A huge part of my job is puzzle-solving. I can be deciphering the text of a medieval papal charter or trying to understand mathematical equations on a PhD thesis from the 1960s. Once I know what I am dealing with, my next question is, ‘How important is this?’

For instance, it could be a thank you note from Charles Dickens to someone we’ve never heard of, or it might be something he wrote to the Danish author Hans Christian Andersen discussing his first novel. The document’s importance lies in the connections it makes between the author and their life’s work.

Dickens, Charles. The posthumous papers of the Pickwick Club. London: Chapman and Hall, 1845. Sold for $122,500 on 22 June 2012 at Christie’s in New York

We sell a lot of things that have never been auctioned before. Mostly because books and manuscripts are very easy to misplace. A client came to me once after finding a letter by Isaac Newton down the back of a drawer. On the flip side, a lot of collectors are reluctant to sell because it’s not as though they need to make room for more. You can always squeeze one extra book on a shelf.

An unusual part of my job is valuing archives. When we arrive at an estate the Old Masters team go straight to the drawing room, the silver team go down to the vaults and I’ll quite often end up in the stable block.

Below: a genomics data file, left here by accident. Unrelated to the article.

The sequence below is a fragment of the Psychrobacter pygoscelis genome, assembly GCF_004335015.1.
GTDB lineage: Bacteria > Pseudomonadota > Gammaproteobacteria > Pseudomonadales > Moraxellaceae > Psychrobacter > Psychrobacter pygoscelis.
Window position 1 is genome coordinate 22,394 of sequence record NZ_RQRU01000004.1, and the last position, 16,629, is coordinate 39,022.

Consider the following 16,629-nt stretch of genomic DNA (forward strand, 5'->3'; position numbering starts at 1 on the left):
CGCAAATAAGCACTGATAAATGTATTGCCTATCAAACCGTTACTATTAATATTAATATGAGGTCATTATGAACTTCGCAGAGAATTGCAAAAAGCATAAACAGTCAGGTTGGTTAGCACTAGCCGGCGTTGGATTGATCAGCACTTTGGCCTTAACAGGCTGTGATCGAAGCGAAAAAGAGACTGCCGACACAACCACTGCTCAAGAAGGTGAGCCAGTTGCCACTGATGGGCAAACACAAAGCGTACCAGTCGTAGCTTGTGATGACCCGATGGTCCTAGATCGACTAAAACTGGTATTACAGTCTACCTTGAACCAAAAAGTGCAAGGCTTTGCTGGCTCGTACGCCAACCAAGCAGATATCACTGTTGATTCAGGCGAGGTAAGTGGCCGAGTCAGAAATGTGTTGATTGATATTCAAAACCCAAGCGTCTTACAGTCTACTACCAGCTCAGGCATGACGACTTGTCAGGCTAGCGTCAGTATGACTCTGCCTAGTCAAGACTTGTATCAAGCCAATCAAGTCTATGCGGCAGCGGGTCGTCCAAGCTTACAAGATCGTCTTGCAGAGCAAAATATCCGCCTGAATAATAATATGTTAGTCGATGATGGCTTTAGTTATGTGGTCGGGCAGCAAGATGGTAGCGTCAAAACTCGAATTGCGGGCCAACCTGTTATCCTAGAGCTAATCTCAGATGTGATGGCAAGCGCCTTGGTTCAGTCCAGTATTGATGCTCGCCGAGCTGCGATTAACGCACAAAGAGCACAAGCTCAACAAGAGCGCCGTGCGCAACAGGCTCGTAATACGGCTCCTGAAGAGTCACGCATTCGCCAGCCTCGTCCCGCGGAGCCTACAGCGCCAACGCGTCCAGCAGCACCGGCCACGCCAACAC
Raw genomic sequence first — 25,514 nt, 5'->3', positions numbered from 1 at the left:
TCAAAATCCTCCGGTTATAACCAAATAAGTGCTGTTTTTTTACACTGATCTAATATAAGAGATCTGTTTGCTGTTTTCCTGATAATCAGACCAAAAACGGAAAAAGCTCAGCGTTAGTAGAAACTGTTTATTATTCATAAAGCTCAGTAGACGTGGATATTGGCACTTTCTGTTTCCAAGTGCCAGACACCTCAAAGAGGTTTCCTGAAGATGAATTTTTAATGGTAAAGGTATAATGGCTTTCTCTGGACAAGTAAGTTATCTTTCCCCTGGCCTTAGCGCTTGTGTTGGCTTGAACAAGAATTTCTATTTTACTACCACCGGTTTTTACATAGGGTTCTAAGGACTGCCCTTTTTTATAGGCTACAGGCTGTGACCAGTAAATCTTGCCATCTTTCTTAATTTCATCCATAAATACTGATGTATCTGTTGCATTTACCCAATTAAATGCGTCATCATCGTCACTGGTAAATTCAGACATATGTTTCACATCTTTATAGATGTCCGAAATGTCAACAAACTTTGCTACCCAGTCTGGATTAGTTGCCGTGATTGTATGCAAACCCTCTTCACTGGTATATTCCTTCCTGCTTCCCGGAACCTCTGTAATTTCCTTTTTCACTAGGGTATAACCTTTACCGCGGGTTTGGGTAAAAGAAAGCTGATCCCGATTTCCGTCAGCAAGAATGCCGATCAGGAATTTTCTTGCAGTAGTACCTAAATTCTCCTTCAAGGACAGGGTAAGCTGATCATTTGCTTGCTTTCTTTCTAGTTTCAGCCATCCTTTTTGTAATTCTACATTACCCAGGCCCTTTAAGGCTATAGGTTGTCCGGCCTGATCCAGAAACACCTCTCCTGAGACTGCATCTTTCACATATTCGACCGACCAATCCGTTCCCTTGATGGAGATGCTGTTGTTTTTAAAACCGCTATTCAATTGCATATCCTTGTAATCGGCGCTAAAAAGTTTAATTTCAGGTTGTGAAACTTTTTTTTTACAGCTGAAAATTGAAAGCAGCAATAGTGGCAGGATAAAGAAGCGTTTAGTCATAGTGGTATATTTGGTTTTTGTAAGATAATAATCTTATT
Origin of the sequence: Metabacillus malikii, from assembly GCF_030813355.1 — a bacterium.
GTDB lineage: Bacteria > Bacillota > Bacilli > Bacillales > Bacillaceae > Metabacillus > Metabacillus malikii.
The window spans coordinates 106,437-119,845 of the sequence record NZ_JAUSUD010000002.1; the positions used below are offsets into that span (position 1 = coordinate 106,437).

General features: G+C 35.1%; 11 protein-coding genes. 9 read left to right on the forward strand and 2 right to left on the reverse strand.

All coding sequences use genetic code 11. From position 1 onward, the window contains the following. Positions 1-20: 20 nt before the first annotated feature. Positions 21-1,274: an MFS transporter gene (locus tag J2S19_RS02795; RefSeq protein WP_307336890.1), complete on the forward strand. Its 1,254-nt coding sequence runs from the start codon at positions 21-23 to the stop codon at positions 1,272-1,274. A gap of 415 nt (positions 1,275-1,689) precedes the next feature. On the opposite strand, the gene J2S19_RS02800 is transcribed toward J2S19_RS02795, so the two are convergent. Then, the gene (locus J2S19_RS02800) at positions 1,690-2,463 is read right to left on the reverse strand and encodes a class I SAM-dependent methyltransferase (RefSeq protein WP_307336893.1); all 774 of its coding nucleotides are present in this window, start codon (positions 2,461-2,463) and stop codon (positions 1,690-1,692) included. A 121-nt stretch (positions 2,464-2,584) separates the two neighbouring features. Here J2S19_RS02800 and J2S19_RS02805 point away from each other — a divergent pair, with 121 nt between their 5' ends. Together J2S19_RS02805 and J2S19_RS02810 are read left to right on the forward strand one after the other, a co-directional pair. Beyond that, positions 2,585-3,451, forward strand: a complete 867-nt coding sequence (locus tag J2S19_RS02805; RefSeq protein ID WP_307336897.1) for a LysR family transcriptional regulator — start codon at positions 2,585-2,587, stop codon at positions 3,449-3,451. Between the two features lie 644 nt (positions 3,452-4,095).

I remember being on my own in the tower of a 14th-century English castle with no heating, and water leaking through the plastic sheets covering the windows. The family’s archive was stored in huge tin trunks on racks that went up to the ceiling. I thought to myself, ‘If I try to reach the ones at the top, I will die’. So I didn’t.

Einstein is a fashion icon. In 2016 we consigned his leather jacket (above) from his archive. I didn’t try it on out of respect, but it was bought by Levi Strauss & Co and they made a replica of it that I wear around my quiet patch of southwest London. Nobody has ever recognised it — yet.

Everyone who knew Oscar Wilde said he made an art form of conversation. He’d be my dream dinner party guest — I’d love to hear him talk. In 2001 we sold a transcript of 30 witness statements from his libel trial that went into graphic detail about his sex life. The document appeared from nowhere, and at first people presumed it couldn’t be genuine.

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The prices of books and manuscripts tend to remain steady. That said, top-quality material will always do well. Buying Einstein’s scientific letters ten years ago would have been a very smart thing to do.

People want the best masterpieces across all genres. When I started out, collectors tended to focus on a niche area, such as a specific author. I still have a collector who only wants documents about infectious diseases. These days, however, collectors are after anything by a big name if it’s of great importance. As with many fields, the collecting landscape is always changing.